What Erdogan And The Turkish Government Are Doing To This NBA Star Is Chilling

Enes Kanter’s life is being turned upside down because he’s willing to protest a rising dictatorship in his homeland

As Turkey’s president, Recep Tayyip Erdogan ​takes extraordinary steps to consolidate power and to crush dissent within his country. Here in the United States, Oklahoma City Thunder star and Turkish native Enes Kanter has been unafraid to speak out against the undermining of democratic institutions within his home country. His basketball stardom has afforded Kanter a platform most Turks don’t have, giving his criticism of the Turkish government more weight. That’s too much for a strongman like Erdogan to take. So the Turkish government tried to silence Kanter just this past weekend once and for all, and now the basketball star is opening up about the oppression he and other Turks face with Erdogan in power.

The harassment of Kanter came to a head on his latest trip abroad. With his NBA season over, Kanter has been traveling around the world, hosting basketball camps with his foundation. When he was in Indonesia, Kanter’s manager knocked on his hotel room door in the middle of the night and said they needed to talk. “He told me ‘​the Turkish government has called Indonesia and told them Enes Kanter is a dangerous man,’”​ Kanter says. The army and secret service were going to shut down his camp, and they needed to get out of the country.

They fled to Romania, the site of his next scheduled event, on the earliest flight they could board. But as he tried to enter Romania, he found the Turkish government had revoked his passport. He worried that he would deported back to Turkey and jailed by Erdogan. While Romanian police detained him, he filmed a video for Twitter to let the world know what was happening.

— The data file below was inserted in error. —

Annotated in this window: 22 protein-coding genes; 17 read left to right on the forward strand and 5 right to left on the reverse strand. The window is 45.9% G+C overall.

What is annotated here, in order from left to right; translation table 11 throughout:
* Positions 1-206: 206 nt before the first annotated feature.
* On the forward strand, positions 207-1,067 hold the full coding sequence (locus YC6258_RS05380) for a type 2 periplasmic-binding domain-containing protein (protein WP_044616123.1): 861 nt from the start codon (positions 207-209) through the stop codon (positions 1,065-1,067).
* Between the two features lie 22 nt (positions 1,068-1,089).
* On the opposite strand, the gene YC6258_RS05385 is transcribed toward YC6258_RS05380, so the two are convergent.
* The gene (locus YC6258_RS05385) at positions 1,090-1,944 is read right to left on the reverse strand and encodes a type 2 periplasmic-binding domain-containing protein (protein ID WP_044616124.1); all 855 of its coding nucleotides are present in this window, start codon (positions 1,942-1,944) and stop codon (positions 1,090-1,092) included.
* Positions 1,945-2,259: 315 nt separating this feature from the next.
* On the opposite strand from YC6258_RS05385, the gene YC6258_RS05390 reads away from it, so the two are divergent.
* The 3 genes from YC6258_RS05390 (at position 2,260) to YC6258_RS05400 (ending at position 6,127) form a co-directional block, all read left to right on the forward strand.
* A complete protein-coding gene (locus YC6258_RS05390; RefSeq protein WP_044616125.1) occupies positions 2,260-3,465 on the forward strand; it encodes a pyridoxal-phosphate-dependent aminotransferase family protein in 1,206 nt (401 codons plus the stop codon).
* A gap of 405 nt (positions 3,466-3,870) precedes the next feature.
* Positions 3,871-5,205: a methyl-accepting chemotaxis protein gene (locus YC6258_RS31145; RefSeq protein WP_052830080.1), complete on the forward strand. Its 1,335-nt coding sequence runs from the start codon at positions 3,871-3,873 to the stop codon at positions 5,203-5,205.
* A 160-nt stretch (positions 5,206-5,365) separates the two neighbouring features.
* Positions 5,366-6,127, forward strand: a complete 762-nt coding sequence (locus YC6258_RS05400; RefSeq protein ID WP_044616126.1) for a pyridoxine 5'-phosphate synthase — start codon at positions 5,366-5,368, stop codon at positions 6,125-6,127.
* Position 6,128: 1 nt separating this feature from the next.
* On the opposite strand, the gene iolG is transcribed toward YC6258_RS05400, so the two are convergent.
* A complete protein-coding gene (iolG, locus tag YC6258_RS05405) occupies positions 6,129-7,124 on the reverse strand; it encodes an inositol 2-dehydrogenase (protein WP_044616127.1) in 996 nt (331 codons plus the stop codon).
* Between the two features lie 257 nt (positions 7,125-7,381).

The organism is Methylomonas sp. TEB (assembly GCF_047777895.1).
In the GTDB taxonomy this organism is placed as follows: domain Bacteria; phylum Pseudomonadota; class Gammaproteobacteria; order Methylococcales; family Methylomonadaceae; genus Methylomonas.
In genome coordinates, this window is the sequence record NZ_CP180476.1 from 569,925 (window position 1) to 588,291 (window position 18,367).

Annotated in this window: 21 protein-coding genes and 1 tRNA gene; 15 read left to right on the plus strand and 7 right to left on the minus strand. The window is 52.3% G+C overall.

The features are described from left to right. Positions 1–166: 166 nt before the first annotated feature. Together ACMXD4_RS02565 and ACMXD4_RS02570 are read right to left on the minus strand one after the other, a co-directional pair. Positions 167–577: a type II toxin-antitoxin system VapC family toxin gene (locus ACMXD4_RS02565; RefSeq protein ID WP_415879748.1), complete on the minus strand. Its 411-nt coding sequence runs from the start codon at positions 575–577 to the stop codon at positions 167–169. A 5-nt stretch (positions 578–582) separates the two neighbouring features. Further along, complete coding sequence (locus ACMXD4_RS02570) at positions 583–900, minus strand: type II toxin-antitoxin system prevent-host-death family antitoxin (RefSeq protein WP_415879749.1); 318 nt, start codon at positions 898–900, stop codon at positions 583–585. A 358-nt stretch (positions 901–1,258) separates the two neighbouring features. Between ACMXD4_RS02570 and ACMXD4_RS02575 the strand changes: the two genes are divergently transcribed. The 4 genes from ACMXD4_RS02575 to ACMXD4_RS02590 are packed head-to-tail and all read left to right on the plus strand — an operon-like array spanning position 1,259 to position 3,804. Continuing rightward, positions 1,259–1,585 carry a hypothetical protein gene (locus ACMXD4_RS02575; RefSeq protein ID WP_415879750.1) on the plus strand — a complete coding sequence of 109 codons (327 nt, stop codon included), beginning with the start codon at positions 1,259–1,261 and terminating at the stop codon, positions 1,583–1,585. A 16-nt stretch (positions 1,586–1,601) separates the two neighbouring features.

To understand Kanter’s objections to Erdogan, it helps to have a little background. Erdogan efforts to change Turkey from a parliamentary democracy into to a country with a strong executive have been successful. It has been part of a decades-long quest for power. In 1994, when he was elected mayor of Istanbul, he started banning alcohol sales in cafés as part of his effort to turn secular Turkey into an Islamic-dominant country. In the 2000s he founded a party that would eventually win a majority of seats in Parliament and make him prime minister. He rose to president and just as corruption investigations seemed poised to bring him down; he was able to deflect blame and quash the inquest. Since then he has been cracking down on dissent. And with his country in turmoil, last year a failed military coup gave him the political capital to seize more power. He had people fired from their jobs, jailed people deemed as coup sympathizers, and became the world’s leader of jailing journalists.